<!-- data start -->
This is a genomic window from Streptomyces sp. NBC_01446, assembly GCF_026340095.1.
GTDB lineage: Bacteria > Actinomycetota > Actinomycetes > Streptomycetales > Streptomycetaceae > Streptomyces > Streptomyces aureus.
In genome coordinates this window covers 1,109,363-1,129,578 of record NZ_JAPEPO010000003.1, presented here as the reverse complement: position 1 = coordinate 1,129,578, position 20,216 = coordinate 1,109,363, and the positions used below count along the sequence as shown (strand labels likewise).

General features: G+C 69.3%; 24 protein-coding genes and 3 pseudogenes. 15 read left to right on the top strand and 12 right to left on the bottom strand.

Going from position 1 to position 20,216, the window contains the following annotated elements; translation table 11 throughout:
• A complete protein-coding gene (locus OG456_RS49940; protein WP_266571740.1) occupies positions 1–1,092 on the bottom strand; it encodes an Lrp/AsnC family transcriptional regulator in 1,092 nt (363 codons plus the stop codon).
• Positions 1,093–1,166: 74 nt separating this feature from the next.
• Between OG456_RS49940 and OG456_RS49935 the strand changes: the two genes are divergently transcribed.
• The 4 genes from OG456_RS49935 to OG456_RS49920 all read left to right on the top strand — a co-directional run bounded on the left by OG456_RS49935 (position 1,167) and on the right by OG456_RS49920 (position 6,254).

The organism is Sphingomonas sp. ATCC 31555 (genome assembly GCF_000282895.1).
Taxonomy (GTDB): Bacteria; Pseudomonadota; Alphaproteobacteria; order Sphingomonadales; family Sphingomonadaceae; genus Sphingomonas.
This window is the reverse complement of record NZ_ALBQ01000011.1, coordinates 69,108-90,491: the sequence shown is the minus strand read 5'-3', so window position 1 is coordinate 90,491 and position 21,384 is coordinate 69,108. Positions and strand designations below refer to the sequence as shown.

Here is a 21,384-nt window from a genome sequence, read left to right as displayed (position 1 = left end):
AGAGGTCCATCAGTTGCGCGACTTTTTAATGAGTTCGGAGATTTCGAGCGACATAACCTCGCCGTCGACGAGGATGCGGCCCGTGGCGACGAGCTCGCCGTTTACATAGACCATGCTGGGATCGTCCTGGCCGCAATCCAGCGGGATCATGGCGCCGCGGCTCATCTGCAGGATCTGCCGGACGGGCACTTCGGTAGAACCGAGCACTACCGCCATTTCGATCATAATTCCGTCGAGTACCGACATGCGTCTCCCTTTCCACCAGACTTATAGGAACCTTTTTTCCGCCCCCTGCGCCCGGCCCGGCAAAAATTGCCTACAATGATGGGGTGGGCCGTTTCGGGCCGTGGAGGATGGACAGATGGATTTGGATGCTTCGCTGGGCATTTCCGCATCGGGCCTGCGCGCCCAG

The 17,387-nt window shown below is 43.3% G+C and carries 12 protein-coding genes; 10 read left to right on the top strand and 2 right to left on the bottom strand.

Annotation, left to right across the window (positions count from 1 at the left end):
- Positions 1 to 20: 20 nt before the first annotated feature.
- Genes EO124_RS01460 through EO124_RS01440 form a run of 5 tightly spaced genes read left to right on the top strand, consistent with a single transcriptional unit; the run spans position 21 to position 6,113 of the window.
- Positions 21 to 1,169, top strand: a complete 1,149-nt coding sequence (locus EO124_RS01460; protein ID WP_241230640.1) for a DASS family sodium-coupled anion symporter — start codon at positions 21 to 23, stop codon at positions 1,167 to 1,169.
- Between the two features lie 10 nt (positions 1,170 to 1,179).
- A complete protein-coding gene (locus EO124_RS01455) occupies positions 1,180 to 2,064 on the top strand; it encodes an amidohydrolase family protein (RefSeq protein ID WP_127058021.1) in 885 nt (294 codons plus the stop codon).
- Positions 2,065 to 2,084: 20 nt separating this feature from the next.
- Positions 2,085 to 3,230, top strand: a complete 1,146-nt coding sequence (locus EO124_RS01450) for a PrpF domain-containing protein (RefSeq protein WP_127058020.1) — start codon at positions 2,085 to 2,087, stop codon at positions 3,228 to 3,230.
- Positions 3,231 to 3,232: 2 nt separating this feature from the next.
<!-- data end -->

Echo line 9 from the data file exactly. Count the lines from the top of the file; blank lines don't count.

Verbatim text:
• The 4 genes from OG456_RS49935 to OG456_RS49920 all read left to right on the top strand — a co-directional run bounded on the left by OG456_RS49935 (position 1,167) and on the right by OG456_RS49920 (position 6,254).